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Development and evaluation of rhinoplasty spreader graft suture simulator for novice surgeons



Surgical simulators aimed at mimicking elements of rhinoplasty surgery, specifically those aimed at improving cartilage suturing, are not available. Here, we present a surgical simulator for spreader graft placement that uses cartilage rather than synthetic materials and gauge improvement using objective measures for suture placement accuracy, speed, and efficiency of hand motion.


Twenty-two otolaryngologists in two groups (residents [10] and experts [12]) were instructed to secure the two spreader graft specimen into position with three mattress sutures on a nose model that used porcine septal cartilage as a proxy for the human counterpart. Hand motion was tracked using an electromagnetic position sensing device. The time required to complete the suture task, total hand displacement, cumulative number of hand motion direction changes, and accuracy of suture insertion were measured. These measurements were compared between the two cohort groups for construct validity. The subjects completed a survey to evaluate realism and value of the model.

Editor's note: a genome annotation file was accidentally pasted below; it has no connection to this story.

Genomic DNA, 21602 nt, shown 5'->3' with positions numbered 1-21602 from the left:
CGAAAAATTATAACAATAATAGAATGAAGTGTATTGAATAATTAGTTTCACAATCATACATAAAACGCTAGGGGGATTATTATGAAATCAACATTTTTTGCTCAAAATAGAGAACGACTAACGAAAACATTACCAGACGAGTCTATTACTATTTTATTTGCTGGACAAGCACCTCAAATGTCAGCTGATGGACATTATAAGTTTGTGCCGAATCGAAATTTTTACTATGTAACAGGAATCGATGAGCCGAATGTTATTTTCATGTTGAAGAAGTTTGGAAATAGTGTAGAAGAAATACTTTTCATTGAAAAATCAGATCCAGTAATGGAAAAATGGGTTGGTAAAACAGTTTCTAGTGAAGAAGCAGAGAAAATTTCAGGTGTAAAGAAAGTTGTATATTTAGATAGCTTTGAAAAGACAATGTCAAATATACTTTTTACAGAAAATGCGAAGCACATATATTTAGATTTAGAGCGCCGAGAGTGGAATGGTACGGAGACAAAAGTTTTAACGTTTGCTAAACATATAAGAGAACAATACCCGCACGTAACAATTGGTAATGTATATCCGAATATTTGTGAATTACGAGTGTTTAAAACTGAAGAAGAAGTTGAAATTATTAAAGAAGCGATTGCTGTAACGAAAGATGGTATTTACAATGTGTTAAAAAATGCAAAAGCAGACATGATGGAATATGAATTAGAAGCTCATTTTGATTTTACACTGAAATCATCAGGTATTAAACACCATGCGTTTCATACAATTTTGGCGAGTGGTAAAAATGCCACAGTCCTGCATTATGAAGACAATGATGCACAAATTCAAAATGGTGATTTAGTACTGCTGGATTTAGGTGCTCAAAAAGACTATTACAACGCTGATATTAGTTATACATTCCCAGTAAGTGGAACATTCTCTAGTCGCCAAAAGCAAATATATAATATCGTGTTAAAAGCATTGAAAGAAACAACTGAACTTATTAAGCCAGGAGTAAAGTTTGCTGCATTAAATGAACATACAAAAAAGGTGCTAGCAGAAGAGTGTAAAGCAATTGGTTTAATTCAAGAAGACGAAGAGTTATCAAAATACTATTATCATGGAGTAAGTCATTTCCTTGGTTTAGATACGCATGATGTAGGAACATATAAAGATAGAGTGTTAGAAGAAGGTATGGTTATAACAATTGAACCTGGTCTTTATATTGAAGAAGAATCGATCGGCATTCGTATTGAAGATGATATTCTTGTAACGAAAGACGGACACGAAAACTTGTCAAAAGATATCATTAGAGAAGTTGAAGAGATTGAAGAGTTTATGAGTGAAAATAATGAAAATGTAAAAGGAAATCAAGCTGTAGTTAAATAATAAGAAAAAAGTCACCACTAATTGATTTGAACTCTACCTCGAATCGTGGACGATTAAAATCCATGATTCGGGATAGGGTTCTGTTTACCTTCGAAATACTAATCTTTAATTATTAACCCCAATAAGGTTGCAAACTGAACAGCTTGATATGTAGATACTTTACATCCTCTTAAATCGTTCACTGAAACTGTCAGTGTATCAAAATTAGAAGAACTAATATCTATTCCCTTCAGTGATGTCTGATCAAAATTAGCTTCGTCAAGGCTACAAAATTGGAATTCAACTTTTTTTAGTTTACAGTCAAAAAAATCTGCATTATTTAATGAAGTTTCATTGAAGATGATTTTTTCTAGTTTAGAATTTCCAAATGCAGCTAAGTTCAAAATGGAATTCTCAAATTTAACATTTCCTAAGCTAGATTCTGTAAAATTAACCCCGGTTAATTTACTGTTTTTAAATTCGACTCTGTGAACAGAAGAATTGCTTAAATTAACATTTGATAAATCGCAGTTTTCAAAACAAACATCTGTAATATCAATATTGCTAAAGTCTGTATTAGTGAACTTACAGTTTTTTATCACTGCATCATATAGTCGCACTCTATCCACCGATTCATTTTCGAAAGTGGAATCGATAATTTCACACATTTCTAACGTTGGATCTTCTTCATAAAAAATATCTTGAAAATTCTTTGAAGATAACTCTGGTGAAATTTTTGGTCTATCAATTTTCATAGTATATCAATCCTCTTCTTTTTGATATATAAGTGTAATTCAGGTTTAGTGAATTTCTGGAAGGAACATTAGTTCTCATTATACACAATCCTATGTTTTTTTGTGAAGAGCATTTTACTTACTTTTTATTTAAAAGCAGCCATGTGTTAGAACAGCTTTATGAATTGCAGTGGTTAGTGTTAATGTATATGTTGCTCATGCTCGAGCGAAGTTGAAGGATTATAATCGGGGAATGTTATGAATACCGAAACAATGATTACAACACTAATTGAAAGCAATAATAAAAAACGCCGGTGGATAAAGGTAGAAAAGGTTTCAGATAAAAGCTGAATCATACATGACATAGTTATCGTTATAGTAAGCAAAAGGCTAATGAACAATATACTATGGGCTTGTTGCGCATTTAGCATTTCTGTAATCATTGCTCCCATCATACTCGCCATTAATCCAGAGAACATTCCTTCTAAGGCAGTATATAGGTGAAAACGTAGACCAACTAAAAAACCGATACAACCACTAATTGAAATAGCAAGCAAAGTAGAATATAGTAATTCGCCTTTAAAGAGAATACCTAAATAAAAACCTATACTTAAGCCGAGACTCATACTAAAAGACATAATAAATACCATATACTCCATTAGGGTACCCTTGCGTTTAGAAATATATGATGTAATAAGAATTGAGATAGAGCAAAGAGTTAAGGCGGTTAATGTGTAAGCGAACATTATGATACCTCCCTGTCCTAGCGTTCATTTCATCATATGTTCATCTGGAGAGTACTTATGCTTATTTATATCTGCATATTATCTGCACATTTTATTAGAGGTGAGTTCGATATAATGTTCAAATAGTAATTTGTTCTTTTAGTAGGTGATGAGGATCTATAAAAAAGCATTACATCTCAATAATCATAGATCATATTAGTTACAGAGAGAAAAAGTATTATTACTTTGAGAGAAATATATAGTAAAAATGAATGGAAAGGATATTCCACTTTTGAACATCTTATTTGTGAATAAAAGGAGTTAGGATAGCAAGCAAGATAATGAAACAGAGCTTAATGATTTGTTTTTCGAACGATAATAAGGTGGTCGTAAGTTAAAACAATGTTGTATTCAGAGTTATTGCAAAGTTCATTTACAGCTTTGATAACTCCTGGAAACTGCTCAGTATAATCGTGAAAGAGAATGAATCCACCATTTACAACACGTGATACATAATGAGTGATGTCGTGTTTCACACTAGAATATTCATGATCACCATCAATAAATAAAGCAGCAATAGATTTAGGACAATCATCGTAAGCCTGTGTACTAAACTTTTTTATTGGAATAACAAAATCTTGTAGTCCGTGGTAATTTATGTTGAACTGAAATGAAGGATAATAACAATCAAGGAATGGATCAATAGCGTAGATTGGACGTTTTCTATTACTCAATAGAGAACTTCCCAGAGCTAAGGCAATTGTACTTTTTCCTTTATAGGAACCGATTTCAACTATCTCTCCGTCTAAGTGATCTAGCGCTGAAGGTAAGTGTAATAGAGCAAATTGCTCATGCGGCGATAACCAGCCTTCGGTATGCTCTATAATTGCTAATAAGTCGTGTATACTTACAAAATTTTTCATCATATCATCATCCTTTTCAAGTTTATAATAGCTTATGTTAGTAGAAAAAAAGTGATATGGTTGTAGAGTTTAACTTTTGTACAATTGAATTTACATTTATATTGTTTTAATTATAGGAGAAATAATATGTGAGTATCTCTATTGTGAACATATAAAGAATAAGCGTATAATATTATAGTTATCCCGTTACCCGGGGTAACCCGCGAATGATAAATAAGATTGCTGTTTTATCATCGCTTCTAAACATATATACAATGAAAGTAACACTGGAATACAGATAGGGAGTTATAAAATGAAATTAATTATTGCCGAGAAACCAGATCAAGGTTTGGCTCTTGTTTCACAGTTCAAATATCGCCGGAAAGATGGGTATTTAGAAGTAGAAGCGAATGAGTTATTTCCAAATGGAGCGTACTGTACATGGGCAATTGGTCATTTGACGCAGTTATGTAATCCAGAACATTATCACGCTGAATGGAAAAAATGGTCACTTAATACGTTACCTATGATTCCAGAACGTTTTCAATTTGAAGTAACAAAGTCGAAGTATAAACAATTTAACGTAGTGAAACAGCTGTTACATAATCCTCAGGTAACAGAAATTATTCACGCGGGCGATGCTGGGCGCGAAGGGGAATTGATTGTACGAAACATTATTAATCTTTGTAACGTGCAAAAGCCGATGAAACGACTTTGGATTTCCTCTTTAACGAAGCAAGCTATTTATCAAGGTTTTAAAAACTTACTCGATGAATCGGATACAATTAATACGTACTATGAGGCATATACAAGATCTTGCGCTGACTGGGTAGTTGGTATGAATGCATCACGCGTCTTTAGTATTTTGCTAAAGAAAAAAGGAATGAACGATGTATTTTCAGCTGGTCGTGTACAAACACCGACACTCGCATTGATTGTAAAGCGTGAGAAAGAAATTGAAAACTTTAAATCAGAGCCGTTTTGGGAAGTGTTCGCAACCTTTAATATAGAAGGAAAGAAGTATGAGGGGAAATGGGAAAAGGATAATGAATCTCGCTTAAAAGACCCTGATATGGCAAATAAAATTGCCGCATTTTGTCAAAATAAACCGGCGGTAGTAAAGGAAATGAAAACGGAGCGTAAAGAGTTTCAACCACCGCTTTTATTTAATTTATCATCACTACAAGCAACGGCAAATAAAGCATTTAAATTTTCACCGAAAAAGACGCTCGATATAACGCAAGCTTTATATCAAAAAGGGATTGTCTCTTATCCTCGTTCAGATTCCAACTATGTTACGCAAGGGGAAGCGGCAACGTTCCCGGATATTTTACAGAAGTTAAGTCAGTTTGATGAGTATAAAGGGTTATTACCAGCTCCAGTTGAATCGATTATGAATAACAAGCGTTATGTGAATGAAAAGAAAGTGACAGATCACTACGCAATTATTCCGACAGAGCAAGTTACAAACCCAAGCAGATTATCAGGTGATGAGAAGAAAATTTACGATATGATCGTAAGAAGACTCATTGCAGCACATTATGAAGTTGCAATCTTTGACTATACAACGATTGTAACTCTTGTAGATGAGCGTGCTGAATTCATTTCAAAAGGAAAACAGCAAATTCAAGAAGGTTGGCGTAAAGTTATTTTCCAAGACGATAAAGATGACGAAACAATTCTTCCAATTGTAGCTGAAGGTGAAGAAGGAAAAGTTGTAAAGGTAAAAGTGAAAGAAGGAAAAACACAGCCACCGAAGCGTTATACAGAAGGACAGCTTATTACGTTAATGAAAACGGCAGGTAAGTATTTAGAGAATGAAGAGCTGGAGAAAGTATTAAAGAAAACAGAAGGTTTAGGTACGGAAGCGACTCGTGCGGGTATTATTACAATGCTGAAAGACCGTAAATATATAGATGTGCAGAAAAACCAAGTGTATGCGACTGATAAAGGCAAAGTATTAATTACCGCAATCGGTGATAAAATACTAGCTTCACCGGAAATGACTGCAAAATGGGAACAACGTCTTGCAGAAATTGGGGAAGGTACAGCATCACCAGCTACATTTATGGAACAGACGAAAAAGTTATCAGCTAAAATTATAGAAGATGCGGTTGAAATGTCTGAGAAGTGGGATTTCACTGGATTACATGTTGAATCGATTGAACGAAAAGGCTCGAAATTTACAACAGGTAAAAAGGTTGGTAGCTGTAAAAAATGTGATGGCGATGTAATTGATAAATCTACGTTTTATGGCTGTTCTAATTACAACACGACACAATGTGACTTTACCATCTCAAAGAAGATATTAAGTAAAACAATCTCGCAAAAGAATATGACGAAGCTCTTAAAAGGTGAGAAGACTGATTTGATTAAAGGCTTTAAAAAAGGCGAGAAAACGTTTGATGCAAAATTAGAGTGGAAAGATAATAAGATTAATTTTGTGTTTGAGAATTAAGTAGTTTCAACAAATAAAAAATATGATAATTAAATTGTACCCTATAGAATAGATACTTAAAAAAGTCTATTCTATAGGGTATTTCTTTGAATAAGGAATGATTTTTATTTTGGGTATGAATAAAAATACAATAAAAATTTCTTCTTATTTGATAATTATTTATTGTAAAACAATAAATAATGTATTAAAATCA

The expert group had a lower mean time required to complete the task (P < 0.05), total hand displacement (P < 0.01), and number of hand motion direction changes (P < 0.001). No significant difference was observed between the two groups in suture precision measurement. The subjects agreed on the face validity and usefulness of the trainer.


Our study suggests that the simulator may be a useful tool to objectively gauge suturing efficiency. Devices such as this may be useful for developing skill with suturing cartilage tissue and potentially be used to assess resident acquisition of surgical skill.

Level of evidence

NA Laryngoscope, 129:344-350, 2019.

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